Welcome to the Wednesday edition of The Cooler. Now that the #mprraccoon is safe, I hope everyone will read this:

*The University of North Dakota cut its women’s hockey program a little over a year ago, citing financial woes in a move that stunned many people.

The battle to reinstate the program received a jolt Tuesday when 11 former UND players filed a discrimination lawsuit. Players are not seeking financial damages, the Grand Forks Herald reports. They just want their program back.

“That’s our No. 1, No. 2 … all the way to No. 10 goal,” said Dan Siegel, the attorney for the players told The Herald. “We want the university to start playing women’s ice hockey again.”

All 11 players who are part of the lawsuit were with the program when it was cut.

*The Rangers’ Joey Gallo has seen some intense shifts this season, with teams employing four outfielders, three infielders between second and first base, and none between second and third.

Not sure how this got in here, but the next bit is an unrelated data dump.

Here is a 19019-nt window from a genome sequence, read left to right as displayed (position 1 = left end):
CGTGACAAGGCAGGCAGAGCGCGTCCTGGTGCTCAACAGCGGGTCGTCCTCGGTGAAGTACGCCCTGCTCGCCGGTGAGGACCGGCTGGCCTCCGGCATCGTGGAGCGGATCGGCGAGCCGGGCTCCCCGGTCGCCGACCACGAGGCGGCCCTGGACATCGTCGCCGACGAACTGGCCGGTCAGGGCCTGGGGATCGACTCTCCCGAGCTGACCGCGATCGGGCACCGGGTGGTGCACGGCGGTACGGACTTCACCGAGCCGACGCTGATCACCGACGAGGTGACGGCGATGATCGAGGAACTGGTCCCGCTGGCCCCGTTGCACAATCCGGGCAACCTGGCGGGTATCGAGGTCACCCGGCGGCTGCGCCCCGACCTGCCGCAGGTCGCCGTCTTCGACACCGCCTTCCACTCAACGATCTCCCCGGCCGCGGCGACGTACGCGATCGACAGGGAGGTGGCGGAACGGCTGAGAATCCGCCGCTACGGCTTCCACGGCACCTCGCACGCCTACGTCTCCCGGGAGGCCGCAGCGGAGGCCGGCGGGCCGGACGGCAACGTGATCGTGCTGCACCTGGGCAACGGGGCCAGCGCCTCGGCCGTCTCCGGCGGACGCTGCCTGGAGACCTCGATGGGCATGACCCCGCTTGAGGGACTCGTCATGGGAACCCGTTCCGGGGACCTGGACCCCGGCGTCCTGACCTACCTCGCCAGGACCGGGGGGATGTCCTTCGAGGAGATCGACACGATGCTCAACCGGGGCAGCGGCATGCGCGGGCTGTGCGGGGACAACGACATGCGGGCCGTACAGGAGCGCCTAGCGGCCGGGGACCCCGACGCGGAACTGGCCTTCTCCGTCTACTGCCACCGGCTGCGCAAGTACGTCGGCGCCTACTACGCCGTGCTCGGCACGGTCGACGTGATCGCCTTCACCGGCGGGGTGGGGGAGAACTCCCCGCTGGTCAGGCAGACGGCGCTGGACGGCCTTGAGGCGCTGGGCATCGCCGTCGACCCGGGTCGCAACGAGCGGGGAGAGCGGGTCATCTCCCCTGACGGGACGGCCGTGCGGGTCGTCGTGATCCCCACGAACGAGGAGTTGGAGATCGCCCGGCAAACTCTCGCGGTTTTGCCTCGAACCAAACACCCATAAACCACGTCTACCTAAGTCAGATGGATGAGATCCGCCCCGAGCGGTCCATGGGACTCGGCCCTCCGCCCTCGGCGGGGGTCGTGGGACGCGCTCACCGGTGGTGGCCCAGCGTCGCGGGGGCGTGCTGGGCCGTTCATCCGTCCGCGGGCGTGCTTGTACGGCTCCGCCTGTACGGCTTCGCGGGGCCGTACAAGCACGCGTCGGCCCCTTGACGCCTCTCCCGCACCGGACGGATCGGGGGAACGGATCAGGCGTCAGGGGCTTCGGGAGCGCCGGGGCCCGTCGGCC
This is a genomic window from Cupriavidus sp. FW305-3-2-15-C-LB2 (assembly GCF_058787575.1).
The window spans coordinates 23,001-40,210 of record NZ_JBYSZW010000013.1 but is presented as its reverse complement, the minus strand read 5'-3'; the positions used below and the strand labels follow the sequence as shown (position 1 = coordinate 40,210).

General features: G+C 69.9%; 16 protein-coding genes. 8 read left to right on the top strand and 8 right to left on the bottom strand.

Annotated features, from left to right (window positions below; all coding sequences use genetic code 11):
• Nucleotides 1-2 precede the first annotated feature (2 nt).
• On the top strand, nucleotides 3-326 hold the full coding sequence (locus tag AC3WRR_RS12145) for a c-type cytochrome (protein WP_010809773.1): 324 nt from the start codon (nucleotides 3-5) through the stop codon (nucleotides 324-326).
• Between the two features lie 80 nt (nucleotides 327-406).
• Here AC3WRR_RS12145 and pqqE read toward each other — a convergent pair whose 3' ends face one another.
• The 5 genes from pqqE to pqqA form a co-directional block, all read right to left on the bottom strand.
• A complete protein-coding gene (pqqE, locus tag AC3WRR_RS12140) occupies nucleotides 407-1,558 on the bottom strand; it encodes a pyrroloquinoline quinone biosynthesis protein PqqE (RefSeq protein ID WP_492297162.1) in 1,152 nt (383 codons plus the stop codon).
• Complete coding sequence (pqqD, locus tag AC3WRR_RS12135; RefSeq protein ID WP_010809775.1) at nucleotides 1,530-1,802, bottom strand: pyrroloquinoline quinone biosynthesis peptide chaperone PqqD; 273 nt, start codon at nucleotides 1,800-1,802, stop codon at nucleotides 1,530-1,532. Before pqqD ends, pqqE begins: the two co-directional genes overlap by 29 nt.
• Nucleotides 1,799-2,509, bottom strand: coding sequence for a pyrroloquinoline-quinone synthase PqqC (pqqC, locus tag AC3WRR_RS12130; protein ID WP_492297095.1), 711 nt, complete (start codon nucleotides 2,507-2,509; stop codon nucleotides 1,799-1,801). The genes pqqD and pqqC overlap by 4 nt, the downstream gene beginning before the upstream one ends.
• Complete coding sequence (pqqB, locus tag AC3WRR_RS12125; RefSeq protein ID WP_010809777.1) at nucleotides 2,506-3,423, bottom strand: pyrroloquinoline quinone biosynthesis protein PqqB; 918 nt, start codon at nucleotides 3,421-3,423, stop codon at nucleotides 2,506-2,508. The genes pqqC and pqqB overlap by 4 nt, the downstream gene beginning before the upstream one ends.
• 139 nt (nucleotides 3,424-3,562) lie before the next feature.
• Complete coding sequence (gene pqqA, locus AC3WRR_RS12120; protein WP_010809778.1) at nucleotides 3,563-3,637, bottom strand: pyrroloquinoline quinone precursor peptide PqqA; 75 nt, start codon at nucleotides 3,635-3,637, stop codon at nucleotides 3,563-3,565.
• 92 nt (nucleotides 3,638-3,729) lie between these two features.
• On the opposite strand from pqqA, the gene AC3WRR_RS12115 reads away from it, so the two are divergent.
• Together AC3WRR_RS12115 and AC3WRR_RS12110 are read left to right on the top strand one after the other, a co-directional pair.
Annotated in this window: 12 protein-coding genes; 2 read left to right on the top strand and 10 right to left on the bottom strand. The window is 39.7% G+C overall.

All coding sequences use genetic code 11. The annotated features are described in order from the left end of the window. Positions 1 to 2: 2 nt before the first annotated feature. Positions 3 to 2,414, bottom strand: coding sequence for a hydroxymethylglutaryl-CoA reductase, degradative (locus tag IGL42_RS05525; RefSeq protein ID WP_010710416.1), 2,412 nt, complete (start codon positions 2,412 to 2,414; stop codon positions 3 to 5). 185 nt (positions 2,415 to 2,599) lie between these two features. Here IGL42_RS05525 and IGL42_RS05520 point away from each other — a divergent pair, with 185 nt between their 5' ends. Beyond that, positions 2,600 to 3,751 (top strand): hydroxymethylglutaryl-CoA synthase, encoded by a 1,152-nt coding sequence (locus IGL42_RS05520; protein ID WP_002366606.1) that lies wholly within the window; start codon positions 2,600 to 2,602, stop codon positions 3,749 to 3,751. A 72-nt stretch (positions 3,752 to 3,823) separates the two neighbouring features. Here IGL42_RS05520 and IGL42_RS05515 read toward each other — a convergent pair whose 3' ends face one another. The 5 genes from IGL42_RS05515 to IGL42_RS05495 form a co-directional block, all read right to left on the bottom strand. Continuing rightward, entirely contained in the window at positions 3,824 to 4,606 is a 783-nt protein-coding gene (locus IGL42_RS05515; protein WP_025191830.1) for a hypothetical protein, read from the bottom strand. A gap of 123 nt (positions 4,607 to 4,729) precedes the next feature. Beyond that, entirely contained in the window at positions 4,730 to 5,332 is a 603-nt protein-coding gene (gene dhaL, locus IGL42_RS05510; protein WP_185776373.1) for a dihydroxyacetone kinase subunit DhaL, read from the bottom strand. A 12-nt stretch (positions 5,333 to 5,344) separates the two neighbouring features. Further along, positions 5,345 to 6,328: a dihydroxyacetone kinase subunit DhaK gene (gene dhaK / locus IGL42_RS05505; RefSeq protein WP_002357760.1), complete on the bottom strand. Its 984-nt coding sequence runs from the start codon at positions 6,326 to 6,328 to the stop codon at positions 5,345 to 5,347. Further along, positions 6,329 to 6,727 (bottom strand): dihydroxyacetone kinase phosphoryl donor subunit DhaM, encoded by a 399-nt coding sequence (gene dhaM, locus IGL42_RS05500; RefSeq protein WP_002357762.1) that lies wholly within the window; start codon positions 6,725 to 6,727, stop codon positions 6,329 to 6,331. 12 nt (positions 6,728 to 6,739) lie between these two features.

He’s the very definition of a powerful pull hitter, and his batting average of .199 plus his 17 home runs attest to the fact that usually his way to beat the shift is to hit the ball over the fence.

But in a recent game he heard the anguished cries of millions of  fundamental-loving, practically minded fans — some of whom commented on Chris Hine’s recent Star Tribune piece on shifts.

Gallo bunted, and he did it quite well. He rolled the ball toward third base, easily reaching for a hit. If he was faster, he might have had a double. No joke. Check it out:

*What a night in St. Paul. First, there was the saga of the aforementioned raccoon, which scaled a building, spent most of the day hanging out in perilous positions and was finally pulled to safety.

The little fella kind of upstaged the other big thing in St. Paul: Saints manager George Tsamis earned his 1,000th career win in a comeback victory over Fargo-Moorhead at CHS Field.

The Saints, by the way, managed to tie both of those things together.

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